Case History. The patient, an 11-year-old boy with pseudohypertrophic muscular dystrophy could tolerate a standing position intermittently for a period of approximately five hours each day. However, most gross motor activities were performed from a wheelchair. The patient was completely independent in shooting except for cocking the crossbow and placing it in the tripod stabilizer unit. This boy had sufficient shoulder girdle strength to guide and sight the crossbow (Fig. 7 ).


The tripod assistive device is particularly helpful for the unimembral upper-extremity amputee because it can serve as a substitute for the missing limb. Some amputee crossbow archers prefer to be independent shooters and use the terminal device of the prosthesis as the grip hand. However, unless the shoulder stock is securely held in position the crossbow will tend to tilt. One possible solution to this problem is to shorten the shoulder stock and this is recommended by many crossbow experts if warranted by the disability. Another solution is to develop a chest strap or harness as discussed below. In some situations with the upper-extremity amputee, the terminal device will aet as the shooting hand but, under other circumstances, the instructor will need to guide the hook lingers around the trigger. Some bilateral above-elbow amputees have become excellent crossbow shooters.

Case History. This youngster, a 10-year-old amputee, received a traumatic injury which required amputation of all of the digits on his right hand. The palmar surface was replaced by a full thickness graft from the abdomen. The participant was independent in shooting from the standing position (Fig. 8 ). However, the absence of a grip hand caused two major problems: 1) the shooter ad trouble balancing the crossbow and, 2) the extra weight applied to the stump put additional pressure on the affected extremity. In addition to using the tripod as an assistive device, design of an anterior chest strap*** to brace the butt of the stock against the shooter's shoulder was undertaken. Since the loss of the grip hand was a major factor in the shooter's inability to secure a comfortable fit for the shoulder stock, it was considered that the chest strap or harness adaptation would be of particular help to the patient if he wished to engage in small-game hunting.


Although this type of disability may be congenital or acquired, it is most often associated with cerebral palsy and the arm is usually more affected than the leg. The ability to participate in the sport will depend upon the degree of affliction. However, in most situations the tripod assistive device can compensate for the weakness of the affected extremity. Standing tolerance must be thoroughly evaluated and, if necessary, the participant should shoot from a sitting position. Before teaching the basic shooting techniques, the instructor should secure the crossbow in the stabilizer unit and, if possible, let the shooter experiment by using the affected extremity as an assist in guiding the crossbow. Poor hand-eye coordination is another common difficulty and, although crossbow shooting is primarily a single-response activity (a simple one-act movement, generally in one plane), the elements of directionality, coordination, and balance are utilized in the performance of the basic motor movements associated with crossbow shooting.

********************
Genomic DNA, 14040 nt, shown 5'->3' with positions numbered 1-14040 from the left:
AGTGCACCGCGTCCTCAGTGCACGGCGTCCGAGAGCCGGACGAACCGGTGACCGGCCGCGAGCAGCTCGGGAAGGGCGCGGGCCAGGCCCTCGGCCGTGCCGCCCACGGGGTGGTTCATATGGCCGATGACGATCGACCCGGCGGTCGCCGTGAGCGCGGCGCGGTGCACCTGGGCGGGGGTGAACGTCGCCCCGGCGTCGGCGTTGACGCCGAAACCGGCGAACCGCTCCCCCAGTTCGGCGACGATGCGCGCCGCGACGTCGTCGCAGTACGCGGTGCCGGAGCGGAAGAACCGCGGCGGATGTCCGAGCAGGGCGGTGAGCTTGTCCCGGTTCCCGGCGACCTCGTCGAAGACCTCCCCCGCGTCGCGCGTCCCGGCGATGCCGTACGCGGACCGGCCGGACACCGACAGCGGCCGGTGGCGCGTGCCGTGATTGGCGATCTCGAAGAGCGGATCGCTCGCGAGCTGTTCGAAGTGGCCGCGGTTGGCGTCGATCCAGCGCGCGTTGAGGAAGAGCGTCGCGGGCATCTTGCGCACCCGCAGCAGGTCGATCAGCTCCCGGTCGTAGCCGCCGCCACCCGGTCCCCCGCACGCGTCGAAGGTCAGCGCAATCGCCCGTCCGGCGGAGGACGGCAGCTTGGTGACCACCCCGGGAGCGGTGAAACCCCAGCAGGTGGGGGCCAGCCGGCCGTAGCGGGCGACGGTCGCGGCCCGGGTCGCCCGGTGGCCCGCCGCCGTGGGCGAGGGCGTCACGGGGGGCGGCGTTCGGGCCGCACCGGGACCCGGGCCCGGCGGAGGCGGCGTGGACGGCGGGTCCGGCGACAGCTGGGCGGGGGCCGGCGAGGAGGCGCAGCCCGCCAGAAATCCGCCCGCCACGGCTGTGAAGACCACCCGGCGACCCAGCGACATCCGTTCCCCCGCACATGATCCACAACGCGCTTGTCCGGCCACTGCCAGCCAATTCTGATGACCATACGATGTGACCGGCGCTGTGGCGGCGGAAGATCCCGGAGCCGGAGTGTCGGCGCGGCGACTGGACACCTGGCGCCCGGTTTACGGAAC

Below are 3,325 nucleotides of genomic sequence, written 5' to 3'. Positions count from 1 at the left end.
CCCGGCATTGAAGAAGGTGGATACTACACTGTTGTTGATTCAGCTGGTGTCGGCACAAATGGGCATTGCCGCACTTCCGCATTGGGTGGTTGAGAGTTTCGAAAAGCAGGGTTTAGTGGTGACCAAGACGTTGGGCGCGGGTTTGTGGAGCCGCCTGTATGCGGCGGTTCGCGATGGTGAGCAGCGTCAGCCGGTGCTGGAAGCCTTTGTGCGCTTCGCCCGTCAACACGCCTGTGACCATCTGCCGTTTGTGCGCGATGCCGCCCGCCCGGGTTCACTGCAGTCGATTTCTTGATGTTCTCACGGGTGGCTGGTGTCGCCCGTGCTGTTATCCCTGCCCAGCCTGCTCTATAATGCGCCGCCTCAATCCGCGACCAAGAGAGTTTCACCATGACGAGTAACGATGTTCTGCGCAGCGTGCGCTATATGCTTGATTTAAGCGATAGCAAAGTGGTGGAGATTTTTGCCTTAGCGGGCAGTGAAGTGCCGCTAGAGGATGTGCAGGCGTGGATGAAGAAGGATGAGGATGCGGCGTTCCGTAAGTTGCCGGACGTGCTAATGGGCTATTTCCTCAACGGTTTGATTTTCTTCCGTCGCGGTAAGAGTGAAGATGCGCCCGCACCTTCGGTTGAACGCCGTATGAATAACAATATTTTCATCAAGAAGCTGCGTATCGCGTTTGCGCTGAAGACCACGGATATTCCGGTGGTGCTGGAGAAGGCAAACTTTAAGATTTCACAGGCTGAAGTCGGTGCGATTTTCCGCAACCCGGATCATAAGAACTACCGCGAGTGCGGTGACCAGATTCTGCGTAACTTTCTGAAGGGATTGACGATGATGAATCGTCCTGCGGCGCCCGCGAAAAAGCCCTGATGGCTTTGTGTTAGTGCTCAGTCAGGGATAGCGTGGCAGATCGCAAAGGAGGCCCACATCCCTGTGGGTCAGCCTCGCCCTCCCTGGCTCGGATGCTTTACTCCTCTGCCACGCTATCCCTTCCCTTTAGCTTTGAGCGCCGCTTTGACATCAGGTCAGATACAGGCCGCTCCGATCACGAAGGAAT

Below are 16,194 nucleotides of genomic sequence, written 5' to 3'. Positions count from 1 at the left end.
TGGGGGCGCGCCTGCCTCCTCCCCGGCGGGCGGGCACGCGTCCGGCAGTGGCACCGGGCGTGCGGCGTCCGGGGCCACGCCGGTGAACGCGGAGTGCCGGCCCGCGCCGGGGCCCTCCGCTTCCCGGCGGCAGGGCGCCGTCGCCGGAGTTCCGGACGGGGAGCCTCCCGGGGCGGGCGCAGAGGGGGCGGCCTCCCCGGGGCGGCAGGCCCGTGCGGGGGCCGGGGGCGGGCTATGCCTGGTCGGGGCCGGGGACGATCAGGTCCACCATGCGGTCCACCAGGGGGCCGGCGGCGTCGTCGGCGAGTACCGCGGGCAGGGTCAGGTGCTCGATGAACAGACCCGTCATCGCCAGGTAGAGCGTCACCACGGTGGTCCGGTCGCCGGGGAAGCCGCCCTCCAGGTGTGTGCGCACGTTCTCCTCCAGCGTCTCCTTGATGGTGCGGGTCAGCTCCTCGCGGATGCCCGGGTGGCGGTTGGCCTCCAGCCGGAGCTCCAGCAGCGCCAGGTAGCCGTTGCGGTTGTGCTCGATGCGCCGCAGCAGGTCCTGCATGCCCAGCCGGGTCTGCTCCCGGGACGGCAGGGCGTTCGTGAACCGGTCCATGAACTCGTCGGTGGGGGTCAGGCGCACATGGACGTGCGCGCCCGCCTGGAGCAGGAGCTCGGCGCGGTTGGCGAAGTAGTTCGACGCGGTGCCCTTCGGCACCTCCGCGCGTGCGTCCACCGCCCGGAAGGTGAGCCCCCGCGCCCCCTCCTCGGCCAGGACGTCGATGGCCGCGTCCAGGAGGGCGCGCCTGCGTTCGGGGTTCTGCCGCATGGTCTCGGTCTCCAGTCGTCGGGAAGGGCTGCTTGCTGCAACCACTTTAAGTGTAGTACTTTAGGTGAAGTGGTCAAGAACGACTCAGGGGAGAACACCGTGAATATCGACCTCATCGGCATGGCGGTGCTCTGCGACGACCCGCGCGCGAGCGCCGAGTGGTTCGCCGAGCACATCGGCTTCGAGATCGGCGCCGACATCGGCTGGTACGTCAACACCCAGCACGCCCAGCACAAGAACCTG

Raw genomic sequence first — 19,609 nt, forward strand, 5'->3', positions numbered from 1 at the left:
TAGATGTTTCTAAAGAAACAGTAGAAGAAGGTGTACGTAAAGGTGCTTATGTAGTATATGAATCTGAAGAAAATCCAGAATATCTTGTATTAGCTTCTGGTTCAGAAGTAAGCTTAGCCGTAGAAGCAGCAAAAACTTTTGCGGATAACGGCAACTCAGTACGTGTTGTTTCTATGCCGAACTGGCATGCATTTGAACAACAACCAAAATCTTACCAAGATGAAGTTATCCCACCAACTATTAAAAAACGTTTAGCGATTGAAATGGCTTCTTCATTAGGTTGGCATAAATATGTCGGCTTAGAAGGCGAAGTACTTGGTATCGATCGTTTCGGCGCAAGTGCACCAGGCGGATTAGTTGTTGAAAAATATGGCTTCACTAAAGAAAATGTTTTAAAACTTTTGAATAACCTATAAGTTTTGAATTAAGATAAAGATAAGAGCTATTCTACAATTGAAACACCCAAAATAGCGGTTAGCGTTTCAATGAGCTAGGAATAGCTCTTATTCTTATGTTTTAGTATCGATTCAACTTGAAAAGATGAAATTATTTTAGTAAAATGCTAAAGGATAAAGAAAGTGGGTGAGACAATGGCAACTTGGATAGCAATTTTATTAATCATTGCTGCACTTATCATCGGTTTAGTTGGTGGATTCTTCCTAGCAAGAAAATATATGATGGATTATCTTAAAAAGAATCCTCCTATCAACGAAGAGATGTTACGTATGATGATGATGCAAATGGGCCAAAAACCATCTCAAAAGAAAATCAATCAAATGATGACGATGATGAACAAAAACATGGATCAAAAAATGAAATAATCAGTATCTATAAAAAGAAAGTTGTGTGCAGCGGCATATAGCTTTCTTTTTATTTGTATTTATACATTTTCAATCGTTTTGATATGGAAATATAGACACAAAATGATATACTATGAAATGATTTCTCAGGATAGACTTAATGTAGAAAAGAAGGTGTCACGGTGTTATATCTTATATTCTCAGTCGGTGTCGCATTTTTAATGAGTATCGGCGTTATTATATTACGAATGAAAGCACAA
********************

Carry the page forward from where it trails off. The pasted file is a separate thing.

Rheumatoid Arthritis

Program management for the patients with rheumatoid arthritis will depend upon the tolerance of the participant and the degree of joint involvement. Since the course of most patients is marked by periods of exacerbation, the therapist or instructor should be aware of the problems of actively inflamed joints. The tripod assistive device is extremely helpful for those individuals handicapped by involvement of the wrists, elbows, or digits. Two primary therapeutic objectives in including this group of patients in programs of nonstrenuous physical activities are to improve range of motion and exercise tolerance. Crossbow shooting with the necessary adaptations is an excellent sport that places a minimum amount of stress and strain on the affected joints.


The sport of crossbow shooting provides an unique and challenging sport for the physically handicapped, regardless of the disability or age of the participant. The activity can be therapeutic, recreational, or both, depending upon the objectives of the program director. In any event, it is a fascinating development that the medieval weapon called the crossbow with its many refinements and improvements has found a place in our modern-day recreational therapy programs.

*Head of the American Crossbow Association with headquarters in Huntsville. Alabama.

**L & M Cork Products. Inc., Moneka, Illinois 60448

***This research project is a joint endeavor of the recreational therapy departments of the University of Virginia Children's Rehabilitation Center and Gillette State Hospital, St. Paul, Minnesota. The chest strap is being designed primarily for riile and crossbow shooting. When completed, the assistive device will be especially helpful to those children with transcarpal deficiencies.

Ronald C. Adams is the Director of Recreational Therapy and Adaptive Physical Education at the Children's Rehabilitation Center University of Virginia Charlottesville, Virginia